New Mexico lawmakers on the House Judiciary Committee on Saturday advanced a bipartisan package of public safety measures that proponents said are aimed at reducing violent crime in communities across the state and aiding law enforcement officers who suffer from post-traumatic stress disorder. Provisions in the omnibus package that would provide funding to train officers in “community-oriented policing” and ease access to treatment for officers with PTSD received broad support from the law enforcement community, advocacy groups and committee members. Suicides nationwide among law enforcement officers were higher last year than the deaths of those killed in the line of duty, several proponents noted, referring to studies by national nonprofits showing a surge in officer suicides in 2019. To address the issue, the omnibus package includes a provision that would make it easier for commissioned officers to get PTSD treatment covered through workers’ compensation. The package, which combines House Bills 6, 35 and 113, was approved by the committee Saturday on a vote of 13-0 and has the support of Gov. Michelle Lujan Grisham.
Oil and gas industry revenues pay a huge share of the money that goes into the state budget. And lobbyists for big oil companies pay a huge amount of campaign contributions to New Mexico politicians. An analysis of lobbyist expense reports filed in recent days with the New Mexico Secretary of State’s Office shows oil companies dominate the list of the largest donors to campaigns and political committees since last October. By far the biggest contributor among lobbyists in the new batch of reports was the Austin, Texas-based Stephen Perry, Chevron USA’s state government affairs manager for Texas, New Mexico and Oklahoma. Perry listed $183,250 in contributions.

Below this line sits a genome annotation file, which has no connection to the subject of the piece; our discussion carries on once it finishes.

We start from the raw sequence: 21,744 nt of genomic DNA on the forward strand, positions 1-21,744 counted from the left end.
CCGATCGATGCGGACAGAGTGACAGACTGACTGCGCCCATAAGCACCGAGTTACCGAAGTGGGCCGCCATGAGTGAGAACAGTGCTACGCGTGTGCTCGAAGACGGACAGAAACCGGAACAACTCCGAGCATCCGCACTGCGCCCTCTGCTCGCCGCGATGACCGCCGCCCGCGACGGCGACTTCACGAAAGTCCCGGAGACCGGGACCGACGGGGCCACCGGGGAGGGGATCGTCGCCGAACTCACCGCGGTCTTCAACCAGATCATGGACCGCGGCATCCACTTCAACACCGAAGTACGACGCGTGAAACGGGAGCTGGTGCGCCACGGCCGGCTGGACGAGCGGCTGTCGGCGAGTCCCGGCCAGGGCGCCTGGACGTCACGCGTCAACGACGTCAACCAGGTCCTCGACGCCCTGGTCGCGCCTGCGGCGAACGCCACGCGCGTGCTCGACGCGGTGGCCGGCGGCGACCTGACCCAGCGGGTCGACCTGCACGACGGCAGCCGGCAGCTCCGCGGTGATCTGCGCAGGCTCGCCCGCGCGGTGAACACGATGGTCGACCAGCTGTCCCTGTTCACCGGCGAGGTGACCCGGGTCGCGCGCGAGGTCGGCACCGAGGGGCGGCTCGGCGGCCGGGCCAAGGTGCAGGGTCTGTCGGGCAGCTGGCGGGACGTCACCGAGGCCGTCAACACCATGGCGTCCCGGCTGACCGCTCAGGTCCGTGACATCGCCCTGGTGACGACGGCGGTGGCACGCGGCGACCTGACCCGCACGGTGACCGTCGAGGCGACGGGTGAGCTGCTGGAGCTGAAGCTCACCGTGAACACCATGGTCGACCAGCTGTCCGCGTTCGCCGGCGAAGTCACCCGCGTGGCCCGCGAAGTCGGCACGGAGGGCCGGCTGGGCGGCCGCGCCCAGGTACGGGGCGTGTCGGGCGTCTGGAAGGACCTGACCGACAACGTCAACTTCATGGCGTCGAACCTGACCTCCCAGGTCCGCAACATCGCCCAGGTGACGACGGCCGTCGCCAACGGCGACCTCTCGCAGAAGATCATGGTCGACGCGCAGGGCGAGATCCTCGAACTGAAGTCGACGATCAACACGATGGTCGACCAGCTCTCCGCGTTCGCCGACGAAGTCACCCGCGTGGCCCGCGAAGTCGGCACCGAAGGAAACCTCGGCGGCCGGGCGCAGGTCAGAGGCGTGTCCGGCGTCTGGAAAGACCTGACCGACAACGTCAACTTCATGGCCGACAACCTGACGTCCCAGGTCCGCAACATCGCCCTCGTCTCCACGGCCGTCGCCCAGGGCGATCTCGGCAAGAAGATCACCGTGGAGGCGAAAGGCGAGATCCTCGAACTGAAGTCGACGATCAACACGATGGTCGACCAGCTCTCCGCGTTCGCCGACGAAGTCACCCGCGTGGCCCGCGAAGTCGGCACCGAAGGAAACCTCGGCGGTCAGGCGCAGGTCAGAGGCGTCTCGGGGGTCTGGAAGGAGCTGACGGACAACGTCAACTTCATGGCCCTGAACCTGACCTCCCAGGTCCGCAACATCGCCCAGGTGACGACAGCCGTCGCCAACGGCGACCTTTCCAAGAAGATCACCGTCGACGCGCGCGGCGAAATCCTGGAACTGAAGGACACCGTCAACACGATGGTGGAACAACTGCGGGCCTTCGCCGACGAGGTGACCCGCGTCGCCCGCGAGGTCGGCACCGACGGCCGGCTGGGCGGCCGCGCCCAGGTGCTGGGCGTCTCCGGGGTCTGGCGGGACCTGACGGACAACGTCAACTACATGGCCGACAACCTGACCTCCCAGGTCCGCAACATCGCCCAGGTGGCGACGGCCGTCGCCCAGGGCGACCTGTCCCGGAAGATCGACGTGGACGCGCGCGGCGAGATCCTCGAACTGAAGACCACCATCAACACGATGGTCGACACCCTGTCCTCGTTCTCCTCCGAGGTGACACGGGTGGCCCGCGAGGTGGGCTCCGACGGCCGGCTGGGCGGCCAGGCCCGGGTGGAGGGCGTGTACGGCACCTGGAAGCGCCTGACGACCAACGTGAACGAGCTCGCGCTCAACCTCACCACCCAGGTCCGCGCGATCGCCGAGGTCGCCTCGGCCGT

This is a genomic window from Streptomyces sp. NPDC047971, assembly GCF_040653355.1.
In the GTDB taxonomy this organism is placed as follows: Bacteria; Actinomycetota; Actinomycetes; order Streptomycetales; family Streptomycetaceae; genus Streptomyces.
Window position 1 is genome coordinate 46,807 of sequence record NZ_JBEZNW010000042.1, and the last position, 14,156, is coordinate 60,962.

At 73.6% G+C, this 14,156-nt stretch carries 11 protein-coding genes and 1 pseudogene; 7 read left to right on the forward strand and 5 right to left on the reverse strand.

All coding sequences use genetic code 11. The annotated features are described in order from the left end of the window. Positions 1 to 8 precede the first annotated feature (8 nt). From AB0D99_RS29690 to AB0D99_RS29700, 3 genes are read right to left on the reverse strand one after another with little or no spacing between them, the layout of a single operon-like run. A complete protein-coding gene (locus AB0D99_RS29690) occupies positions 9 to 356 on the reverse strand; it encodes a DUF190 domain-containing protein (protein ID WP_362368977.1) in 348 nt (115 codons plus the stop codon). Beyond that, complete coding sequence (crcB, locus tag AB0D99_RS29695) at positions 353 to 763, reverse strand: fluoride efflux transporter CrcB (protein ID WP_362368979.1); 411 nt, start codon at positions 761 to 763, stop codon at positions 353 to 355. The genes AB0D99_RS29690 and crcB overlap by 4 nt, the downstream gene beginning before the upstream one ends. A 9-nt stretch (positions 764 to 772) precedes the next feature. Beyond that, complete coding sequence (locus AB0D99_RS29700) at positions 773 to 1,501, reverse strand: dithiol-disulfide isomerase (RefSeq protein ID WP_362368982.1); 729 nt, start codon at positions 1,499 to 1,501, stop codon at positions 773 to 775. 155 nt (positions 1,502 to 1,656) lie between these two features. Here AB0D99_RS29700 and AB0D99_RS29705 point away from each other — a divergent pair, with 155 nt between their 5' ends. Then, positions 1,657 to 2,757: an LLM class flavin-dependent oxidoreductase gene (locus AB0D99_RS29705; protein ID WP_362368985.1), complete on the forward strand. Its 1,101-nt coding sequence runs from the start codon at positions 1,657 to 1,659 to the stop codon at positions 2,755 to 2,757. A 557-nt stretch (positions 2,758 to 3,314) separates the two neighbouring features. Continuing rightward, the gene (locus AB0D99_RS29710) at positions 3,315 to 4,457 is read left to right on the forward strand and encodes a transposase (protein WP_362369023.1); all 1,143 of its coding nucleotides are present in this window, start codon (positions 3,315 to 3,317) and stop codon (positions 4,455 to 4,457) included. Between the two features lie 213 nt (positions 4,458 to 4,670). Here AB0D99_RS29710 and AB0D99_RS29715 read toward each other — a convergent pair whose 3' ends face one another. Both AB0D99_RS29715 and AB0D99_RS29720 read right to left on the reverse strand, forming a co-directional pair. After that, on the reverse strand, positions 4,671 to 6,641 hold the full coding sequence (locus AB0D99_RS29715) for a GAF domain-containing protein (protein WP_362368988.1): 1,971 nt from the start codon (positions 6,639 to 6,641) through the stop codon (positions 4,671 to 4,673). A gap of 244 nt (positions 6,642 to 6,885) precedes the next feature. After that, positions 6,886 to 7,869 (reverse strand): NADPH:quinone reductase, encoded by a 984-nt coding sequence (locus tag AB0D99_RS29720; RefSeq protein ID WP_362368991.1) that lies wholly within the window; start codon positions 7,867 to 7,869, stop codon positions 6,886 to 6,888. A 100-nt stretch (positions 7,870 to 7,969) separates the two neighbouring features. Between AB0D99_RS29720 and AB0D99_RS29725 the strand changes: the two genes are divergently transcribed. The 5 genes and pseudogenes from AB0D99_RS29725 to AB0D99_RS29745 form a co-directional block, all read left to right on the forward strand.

Lawmakers looking for every possible penny of new revenue to balance the state budget moved ahead with an omnibus tax package Wednesday over the objections of hospitals and medical providers that claimed paying more to the state would harm health care in New Mexico. House Bill 202 is part of an effort to bring in revenue from the fastest-growing part of the state’s economy — physicians, hospitals and clinics, most of which now pay little or no gross receipts tax. Rep. Carl Trujillo, D-Santa Fe, said his bill equalizes the tax among the entire health care sector at just over 3 percent — and that amount is paid on just 40 percent of patient revenue. “I don’t know how you can be more fair than everyone in this profession paying the same,” he said. The measure would raise $250 million for the general fund and restore cash reserves to about 4 percent, Trujillo said.
A committee voted along party lines Saturday to temporarily halt the creation of any new charter schools, sending the moratorium to a vote in the full House of Representatives. Backers, including teachers unions, argue House Bill 46 would allow time to develop better oversight of charter schools and prevent new schools from drawing funding at a time when the budget for public education is already tight. But opponents, including the Public Education Department, business groups and parents with children on waiting lists for existing charter schools, argue the measure would limit options for students. “The victims of this legislation will be those families and those students who need those alternatives,” J.D. Bullington, a lobbyist for the Greater Albuquerque Chamber of Commerce, told the House Education Committee. The committee voted 7-6 to advance the measure.